I'm hereby committing myself to the cake camp. I'm a cake enthusiast.
Here is what I concluded after sitting through another school board meeting tonight:
1. No meeting should run until midnight -- at least no meeting where lives are not at risk.
2. People talk about transparency, yet most have no idea what it actually is.
3. Communication between individuals on basic information -- like the time and place of meetings or basic facts on data or timelines -- is a waste of time. That information, even if only one person asks for it, should be immediately and consistently be made public.
4. Acronyms should never be used in a public forum/meeting.
5. Ad Hoc committees should actually get to function as committees and not just as proof-readers for plans generated by an administration that has a stranglehold on the data needed for a real committee to generate viable plans (plans, not plan!).
6. School boards -- any board -- should not wait to be told what it will get but should ask for it wants.
I can barely describe how frustrating it was to watch an elected board try to lavish praise on students, teachers, and principals, debate procedure in an open forum, analyze school performance data, and sidestep the looming budget crisis in the district. Oh, how I want to push the board to get on the front end of the message, to look proactive, instead of reactive. There was a glimmer of hope in one resolution offered hours into the meeting but it was killed by the rest of the board's 'wait and see' approach and nauseatingly-high levels of civility.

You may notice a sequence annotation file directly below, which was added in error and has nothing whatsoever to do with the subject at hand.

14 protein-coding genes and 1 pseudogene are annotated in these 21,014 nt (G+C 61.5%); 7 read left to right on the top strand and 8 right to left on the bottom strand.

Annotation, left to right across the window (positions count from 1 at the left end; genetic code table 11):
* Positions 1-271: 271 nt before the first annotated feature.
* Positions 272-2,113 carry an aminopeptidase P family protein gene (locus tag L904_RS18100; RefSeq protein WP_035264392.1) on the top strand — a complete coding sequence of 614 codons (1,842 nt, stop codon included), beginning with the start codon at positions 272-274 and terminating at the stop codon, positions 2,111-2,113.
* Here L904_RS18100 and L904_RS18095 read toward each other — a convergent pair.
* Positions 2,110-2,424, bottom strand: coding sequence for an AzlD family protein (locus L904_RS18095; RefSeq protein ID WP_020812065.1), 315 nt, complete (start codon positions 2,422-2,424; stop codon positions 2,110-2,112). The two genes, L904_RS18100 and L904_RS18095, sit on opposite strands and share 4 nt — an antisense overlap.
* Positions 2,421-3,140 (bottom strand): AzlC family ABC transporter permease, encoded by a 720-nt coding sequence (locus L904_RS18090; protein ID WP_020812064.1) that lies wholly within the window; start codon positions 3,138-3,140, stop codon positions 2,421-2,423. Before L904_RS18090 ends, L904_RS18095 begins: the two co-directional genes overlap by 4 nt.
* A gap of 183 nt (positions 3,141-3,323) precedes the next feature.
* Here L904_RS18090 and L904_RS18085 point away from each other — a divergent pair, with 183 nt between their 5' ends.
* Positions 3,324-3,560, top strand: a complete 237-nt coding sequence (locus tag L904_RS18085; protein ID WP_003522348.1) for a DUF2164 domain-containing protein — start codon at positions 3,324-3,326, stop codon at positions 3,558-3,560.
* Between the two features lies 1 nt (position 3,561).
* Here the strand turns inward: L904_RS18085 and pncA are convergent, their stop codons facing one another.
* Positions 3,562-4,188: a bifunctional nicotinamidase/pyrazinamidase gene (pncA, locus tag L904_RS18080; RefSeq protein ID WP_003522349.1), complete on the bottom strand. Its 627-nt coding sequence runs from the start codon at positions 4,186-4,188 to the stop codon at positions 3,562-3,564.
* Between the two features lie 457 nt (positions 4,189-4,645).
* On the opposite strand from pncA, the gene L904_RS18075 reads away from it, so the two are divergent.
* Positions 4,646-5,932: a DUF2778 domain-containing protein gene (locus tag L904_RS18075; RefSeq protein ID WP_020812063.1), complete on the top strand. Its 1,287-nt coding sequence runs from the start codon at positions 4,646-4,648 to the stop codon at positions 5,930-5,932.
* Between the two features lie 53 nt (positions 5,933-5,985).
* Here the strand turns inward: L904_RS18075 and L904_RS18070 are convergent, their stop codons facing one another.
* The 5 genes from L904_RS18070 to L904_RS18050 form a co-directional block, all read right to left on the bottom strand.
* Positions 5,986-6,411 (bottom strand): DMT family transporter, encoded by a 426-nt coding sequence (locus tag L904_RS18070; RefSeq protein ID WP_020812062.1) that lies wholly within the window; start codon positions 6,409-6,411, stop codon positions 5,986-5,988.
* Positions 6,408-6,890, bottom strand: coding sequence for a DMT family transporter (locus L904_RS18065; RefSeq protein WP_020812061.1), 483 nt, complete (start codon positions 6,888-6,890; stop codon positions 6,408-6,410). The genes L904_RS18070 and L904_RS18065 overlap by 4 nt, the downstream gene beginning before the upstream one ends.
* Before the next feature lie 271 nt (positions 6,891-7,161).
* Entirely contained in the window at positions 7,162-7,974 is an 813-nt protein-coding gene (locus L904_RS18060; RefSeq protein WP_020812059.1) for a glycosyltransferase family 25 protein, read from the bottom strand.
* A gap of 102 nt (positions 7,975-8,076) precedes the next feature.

And no one should say to me "we face tough choices..." It is time to tell me the choices and don't ask me to sit through 3 hours of minutiae to hear it.
I have an enormous amount of respect for the school board and the commitment its members have made, but we can do better.
Winter seems to have concentrated itself in late February. We've had lots of snow... plenty to shovel, build snow forts in, and send some of us off into the woods on skis.... There have many lovely discoveries, including O's skating abilities!